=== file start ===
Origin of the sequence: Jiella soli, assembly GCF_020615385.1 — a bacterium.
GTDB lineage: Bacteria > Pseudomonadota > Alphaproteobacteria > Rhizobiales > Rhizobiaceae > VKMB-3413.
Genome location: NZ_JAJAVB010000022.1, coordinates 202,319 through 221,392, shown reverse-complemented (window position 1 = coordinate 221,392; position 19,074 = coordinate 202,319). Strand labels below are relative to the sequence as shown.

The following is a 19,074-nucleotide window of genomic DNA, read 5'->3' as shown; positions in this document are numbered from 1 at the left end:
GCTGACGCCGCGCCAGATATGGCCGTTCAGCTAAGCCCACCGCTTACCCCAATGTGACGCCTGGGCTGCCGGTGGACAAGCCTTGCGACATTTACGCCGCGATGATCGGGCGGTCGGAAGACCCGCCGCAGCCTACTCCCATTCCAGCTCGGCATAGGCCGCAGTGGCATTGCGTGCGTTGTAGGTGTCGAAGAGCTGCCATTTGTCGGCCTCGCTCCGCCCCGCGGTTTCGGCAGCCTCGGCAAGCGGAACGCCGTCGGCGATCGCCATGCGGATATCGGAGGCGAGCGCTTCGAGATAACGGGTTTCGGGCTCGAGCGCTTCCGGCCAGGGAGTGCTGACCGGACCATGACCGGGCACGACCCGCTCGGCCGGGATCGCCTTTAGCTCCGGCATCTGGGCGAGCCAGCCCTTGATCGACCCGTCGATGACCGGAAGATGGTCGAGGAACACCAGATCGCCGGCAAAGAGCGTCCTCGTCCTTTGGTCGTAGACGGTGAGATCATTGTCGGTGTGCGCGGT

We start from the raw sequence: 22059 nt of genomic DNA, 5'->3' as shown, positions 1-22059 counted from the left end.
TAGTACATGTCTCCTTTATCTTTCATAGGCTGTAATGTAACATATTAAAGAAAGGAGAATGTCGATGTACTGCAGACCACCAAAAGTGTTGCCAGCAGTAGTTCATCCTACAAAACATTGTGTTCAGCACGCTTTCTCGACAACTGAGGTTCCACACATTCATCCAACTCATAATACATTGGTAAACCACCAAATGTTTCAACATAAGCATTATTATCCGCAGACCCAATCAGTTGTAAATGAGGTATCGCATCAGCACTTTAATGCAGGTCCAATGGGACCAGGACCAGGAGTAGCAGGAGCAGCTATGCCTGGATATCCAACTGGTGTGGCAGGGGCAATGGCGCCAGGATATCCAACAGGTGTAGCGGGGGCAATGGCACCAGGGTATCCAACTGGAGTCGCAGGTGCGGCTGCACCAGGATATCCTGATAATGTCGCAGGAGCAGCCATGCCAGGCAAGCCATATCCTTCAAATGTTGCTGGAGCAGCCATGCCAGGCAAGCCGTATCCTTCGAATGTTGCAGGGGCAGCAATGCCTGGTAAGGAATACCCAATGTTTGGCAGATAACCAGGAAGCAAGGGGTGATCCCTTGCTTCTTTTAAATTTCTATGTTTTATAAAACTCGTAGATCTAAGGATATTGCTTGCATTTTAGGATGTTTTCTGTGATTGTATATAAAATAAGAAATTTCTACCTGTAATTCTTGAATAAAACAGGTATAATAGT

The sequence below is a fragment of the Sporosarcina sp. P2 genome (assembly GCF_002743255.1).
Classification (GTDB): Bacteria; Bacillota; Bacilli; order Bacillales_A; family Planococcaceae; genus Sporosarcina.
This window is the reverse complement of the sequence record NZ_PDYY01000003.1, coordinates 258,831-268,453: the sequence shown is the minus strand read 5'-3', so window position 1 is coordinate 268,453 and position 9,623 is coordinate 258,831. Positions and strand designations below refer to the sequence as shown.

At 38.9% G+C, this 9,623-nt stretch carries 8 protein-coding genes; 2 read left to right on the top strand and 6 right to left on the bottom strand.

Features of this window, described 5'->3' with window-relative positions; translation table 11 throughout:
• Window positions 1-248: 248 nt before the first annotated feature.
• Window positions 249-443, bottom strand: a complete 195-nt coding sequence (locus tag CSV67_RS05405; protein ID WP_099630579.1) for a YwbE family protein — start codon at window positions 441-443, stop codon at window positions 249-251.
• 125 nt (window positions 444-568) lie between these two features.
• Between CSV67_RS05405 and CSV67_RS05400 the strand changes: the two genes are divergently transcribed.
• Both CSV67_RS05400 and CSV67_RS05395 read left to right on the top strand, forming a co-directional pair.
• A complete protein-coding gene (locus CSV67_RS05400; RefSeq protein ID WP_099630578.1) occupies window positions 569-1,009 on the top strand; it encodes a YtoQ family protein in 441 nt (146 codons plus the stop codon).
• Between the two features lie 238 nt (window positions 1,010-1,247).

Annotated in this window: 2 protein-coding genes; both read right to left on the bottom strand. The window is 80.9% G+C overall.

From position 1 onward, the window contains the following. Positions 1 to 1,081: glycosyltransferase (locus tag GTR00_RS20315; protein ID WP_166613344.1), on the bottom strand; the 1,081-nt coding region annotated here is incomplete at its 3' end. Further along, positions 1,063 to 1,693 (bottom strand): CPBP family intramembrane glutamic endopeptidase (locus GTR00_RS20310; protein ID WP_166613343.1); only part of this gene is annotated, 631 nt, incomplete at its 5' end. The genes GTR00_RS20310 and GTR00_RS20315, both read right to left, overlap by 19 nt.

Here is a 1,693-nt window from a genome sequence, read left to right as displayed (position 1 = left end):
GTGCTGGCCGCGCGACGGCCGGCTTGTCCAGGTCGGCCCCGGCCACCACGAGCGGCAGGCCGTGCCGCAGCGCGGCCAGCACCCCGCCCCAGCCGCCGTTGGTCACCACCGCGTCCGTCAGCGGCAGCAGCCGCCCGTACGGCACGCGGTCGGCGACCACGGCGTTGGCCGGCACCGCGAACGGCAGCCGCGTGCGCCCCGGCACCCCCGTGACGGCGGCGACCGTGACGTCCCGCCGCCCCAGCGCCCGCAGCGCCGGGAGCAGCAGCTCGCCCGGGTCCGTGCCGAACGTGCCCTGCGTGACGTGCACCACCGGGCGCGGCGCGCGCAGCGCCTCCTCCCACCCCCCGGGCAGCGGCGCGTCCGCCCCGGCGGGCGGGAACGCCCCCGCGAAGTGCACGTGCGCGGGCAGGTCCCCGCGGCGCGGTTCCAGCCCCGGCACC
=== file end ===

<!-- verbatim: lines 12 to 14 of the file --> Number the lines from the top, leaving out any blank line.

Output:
Features of this window, described 5'->3' with window-relative positions; translation table 11 throughout:
• Window positions 1-248: 248 nt before the first annotated feature.
• Window positions 249-443, bottom strand: a complete 195-nt coding sequence (locus tag CSV67_RS05405; protein ID WP_099630579.1) for a YwbE family protein — start codon at window positions 441-443, stop codon at window positions 249-251.